8 September 2020

Yes must say, I bought new tv on July 30 th 2020 & on Curry’s website is stated 5yr guarantee on the tv ,have phoned, emailed but no reply.

Why are Which not responding to the criticism levelled at them in this conversation?

Come on Which, tell us why the contributors , above, are wrong ?!?

Thttps://www.beuc.eu/publications/beuc-x-2020-068_beuc_and_anec_views_for_a_modern_regulatory_framework_on_product_safety.pdf

ANEC and BEUC have a lot of interesting things to say in this document, that also makes proposals. I don’t recall Which? having made reference to it but may have missed it.
For example:
”Clarifying that online marketplaces are economic operators in the supply chain
which:
• Have clear obligations to contribute to general product safety and market surveillance;
• Are subject to sanctions by market surveillance authorities for failing to comply with product safety obligations;
• Can be held ultimately liable for damages exposed by consumers.
To this end, in the context of the GPSD, online marketplaces should be considered as importers for all products that can be bought via their online interfaces (e.g. a website or an app), not only for the ones which pass through a fulfilment centre. This provision in the GPSD should be complemented by an extension of liability under the Product Liability Directive which should consider platforms as suppliers if certain conditions apply. In addition, the forthcoming Digital Services Act should enable this framework by creating a special liability regime for online marketplaces beyond for those that facilitate the selling of products

Many good designs are destroyed by the production engineers – market research identifies a gap in the market, boffins design something to fill that gap and then the production engineers redesign it to make it quicker, easier and cheaper to produce and these are the people who are bred to ignore potential future problems as being too expensive…

There seems to be a surplus of plastics in modern design and an inadequacy of the self-quenching type. There is an important safety feature commonly used in tv sets some decades ago that could be a useful inclusion in appliances in use today. Prior to the introduction of the flat screen tv it was far from unknown for some to burst into flames. The power entered the tv via a fluid filled tube so should overheating or fire occur the tube would rupture and provide a burst of fire quenching liquid while also cutting the power.

It is virtually impossible to make a machine that is idiot proof so even today there are appliances that should not be left unattended for more than a few minutes – I wonder how much bad kitchen or utility room design or a lack of responsible ownership contributed to those fires?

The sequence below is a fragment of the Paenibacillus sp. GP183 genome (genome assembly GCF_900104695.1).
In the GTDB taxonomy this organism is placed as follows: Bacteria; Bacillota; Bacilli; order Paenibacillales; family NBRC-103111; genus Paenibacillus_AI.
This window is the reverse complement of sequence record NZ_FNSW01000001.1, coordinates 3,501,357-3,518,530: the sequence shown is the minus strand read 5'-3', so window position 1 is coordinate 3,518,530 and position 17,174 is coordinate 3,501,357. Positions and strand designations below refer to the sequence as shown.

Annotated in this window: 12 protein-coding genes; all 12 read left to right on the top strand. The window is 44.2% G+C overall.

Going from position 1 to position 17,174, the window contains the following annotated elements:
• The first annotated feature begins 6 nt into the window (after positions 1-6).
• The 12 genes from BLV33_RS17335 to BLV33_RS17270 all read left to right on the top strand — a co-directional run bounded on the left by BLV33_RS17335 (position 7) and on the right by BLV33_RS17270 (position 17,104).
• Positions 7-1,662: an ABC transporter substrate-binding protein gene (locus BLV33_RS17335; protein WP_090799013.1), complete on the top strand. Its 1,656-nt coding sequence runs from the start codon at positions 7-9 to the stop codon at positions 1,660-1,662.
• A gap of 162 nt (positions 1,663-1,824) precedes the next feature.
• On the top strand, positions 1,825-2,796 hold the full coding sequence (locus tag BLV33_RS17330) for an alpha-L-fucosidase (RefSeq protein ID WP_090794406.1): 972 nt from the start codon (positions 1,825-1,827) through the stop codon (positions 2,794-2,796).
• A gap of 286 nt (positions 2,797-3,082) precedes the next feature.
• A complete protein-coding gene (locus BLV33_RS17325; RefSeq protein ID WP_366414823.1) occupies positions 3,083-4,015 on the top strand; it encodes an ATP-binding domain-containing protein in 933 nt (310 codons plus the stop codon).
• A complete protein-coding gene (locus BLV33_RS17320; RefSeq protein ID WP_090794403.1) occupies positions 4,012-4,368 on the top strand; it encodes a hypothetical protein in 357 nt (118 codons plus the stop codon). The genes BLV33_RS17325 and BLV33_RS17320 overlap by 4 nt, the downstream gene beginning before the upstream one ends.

Brian kIdd. says:
10 September 2020

With regards to Whilpool and the recalls of tens of thousands of machines. What the hell are they going to do with them all!!

All the problems are encouraged by a corrupt Court System where the company that can engage the biggest legal pocket, will win.

Trick 1 use claimed experts, witness’s.
2 Ignore, withhold information from claimant.
3 Magistrates & Judges dependence, anybody with a Professional Qualification
at the expense of Lay People, forcing claimant into the hands of the
unscrupulous.
4 Independently and Strictly Regulate all Legal Profession’s.
5 Run the case out of time.

But most of all a Public Inquiry is necessary into the entire Legal System. To include
the Court Prosecution Service.
If the Which wants irrefutable evidence evidence view the Samuel Vincent at Chelmsford & Peterborough Magistrates Court’s. I personally have firm evidence
irrefutable in six cases.

Brian Buxton says:
8 September 2020

I would like to see measurements of the temperature of glass oven doors. 50 deg above ambient isn’t good enough. Some oven doors run cool eg Miele, and won’t cause damage if a child – or anyone else falls against them. Why isn’t this noted on your tests?
Similarly, when cool wall toasters came in, it was seen as real progress. Have we forgotten that? Some still get extremely hot, others run cool, and not necessarily the latest ones.
Kettles used to be chromed steel and 100 deg, right next to one’s knuckles! Now we have plastic kettles and filling through spouts – but not always! Why aren’t these highlighted in your reports?

The safety requirements for electric ovens etc are covered in BS EN 60335 Part 2-6 and sets the temperature rise limits for doors. for example, as follows:
Bare metal 40K
Coated metal 45K
Glass ans ceramic 55K
Plastic 60K
These are in line with international recommendations.